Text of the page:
And then on top of that sometimes a lot of studies will have a central lab perform the processing in which case then samples may be shipped from all over the world and so they will have different exposures in terms of time and temperature or even things like atmospheric pressure, when they are shipped on planes across the different continents.

So the variables in clinical trials and epi-studies related to sample quality are huge compared to what we do within the hospital, and so then we know that has an impact within the hospital and it definitely has an impact on the outcomes for trials and studies too.

Bob Barrett:
Well, oftentimes we will see that results from one study disagree with results from another, creating confusion in the public, even among health care professionals. Do you think the quality of samples plays a role in these disagreements?

Mark Kellogg:
Again, a definite good example from the Q&A, which Dr. Morrow discusses is the soluble CD40 ligand marker where lots of studies saw desperate results and the differences actually turned to be differences in how the samples were centrifuged, nothing to do with differences in the disease states that were being studied.

And there are few other examples in the literature from analytes like leptin or ghrelin and then lots of the markers of oxidation also fall into this category. Unfortunately, there hasn’t been a lot of research or literature to investigate this in detail just more isolated results where investigators found these things and then would publish that.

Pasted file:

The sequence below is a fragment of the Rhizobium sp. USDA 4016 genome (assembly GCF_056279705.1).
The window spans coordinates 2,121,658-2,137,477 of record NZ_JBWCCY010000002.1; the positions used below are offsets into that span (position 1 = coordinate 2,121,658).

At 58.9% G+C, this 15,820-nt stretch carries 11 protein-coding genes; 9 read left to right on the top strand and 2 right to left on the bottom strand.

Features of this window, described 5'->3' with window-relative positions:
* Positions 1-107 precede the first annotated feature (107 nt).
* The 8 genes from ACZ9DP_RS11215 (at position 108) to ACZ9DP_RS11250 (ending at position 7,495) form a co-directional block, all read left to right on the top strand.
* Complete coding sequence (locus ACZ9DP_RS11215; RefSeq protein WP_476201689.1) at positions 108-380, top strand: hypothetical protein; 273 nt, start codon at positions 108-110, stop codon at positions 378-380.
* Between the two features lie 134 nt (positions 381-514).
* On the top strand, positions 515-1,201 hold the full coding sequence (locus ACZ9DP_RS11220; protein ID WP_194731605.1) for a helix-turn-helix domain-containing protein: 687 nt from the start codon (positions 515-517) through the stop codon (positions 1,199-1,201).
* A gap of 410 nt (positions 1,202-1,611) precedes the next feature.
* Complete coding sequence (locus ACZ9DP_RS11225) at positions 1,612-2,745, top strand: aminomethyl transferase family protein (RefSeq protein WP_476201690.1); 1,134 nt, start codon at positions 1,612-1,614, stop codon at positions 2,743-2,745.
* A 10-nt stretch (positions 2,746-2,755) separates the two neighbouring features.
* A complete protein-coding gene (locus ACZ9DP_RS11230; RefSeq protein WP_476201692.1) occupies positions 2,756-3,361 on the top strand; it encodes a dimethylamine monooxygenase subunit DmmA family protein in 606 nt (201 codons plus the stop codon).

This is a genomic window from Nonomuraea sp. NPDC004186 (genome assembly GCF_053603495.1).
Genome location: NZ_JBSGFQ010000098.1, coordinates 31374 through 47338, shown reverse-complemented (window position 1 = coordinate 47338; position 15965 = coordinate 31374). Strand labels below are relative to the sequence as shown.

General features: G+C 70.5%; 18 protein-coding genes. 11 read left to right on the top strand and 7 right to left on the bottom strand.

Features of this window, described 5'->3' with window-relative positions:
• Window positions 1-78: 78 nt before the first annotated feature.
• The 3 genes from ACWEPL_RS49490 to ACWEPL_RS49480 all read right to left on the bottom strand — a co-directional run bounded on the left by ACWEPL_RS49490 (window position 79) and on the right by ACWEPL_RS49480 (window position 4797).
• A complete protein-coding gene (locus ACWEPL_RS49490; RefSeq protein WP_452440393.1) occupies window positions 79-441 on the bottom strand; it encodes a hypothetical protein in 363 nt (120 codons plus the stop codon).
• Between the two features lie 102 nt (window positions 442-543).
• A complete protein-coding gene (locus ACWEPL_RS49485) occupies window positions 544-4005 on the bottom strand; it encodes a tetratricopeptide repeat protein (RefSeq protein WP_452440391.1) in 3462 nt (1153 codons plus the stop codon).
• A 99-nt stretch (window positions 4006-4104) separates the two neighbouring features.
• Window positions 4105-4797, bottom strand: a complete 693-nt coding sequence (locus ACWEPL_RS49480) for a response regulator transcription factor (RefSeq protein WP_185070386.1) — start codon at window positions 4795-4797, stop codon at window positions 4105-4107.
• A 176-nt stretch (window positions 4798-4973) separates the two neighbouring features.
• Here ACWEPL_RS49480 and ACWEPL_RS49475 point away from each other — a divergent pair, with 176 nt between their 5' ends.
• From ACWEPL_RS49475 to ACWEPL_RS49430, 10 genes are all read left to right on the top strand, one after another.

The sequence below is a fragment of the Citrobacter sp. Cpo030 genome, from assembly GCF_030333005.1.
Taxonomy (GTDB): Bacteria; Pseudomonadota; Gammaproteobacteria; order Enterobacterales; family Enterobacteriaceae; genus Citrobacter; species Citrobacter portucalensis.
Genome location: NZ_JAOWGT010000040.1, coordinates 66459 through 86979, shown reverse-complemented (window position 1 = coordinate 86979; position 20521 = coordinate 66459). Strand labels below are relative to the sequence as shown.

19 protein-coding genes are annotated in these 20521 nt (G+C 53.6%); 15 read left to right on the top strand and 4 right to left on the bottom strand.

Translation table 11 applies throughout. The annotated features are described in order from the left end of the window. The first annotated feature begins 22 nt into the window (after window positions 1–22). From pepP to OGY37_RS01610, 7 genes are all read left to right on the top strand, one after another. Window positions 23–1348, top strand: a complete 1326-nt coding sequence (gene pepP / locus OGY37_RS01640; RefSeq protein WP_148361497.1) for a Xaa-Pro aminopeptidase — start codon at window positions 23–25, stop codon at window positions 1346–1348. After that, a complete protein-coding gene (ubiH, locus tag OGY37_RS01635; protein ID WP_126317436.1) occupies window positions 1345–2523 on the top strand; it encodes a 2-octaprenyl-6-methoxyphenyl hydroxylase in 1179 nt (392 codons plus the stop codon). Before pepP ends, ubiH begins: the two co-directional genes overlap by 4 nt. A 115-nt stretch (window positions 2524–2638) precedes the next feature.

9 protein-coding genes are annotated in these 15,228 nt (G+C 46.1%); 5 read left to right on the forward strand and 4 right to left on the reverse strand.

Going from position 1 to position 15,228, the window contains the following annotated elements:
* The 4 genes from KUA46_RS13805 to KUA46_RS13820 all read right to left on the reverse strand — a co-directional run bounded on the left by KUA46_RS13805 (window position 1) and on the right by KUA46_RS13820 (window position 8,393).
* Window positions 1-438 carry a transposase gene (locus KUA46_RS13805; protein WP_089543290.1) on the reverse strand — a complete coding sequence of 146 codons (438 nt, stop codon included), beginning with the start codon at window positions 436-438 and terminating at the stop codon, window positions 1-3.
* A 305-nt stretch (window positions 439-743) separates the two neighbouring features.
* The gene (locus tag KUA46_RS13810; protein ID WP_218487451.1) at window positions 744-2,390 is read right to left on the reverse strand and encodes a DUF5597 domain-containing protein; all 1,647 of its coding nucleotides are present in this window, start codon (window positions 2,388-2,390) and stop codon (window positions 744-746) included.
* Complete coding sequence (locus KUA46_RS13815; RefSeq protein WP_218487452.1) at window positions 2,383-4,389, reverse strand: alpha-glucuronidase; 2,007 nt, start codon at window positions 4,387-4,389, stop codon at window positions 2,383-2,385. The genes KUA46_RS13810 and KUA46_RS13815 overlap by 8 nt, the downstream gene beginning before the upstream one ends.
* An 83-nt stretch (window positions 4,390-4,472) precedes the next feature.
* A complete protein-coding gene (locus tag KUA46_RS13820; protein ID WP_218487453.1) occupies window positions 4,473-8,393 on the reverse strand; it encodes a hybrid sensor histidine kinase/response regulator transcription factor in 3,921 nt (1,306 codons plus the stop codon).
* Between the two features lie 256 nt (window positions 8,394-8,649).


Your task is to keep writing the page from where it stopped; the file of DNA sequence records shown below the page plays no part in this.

And I think another issue there is that lots of times when these things happen, then those studies simply don’t get published because it’s more negative data. We don’t know as much about those issues when there are disagreements--are they related to the samples? Or was it a true difference because of something else in the study design? But there is definitely enough data to support the fact that sample quality has an impact in those disagreements between studies; we have to believe that sample quality plays a big role in that.

And then I think on top of that not knowing -- in many studies they don’t know the quality of their sample, they don’t know the history of their samples. So if that’s unknown and any disagreements, you have to believe the sample quality might be part of that disagreement.

Bob Barrett:
Seems like a pretty big issue to tackle; are there tools that investigators can use to help address preanalytical variables and create improved plans for their studies?

Mark Kellogg:
I think the two big to tackle concept is why investigators will ignore this component of study design. But like any project if you simply break it into small steps and tackle one thing ahead of time then that hurdle is not as big. Several of the contributors to the Q&A point out that simple advanced planning really is the key tool, nothing fancy. You need to pull in the laboratory professionals who have expertise to see the potential pitfalls in sample collection and handling and storage and so just have a nice standard operating procedure and a good plan is probably the key tool.

A couple other areas to go and help with that planning process, the Biospecimen Reporting for Improved Study Quality Report, in my opinion should be a required reading for investigators who conduct clinical trials or epidemiologic studies. It was a very well written report, it was easy to understand, and has several good examples and lots of tips to help investigators plan. So between just having a plan and using the BRISQ, the Biospecimen Reporting for Improved Study Quality Report, those are the two tools that will go a long way to improving sample quality.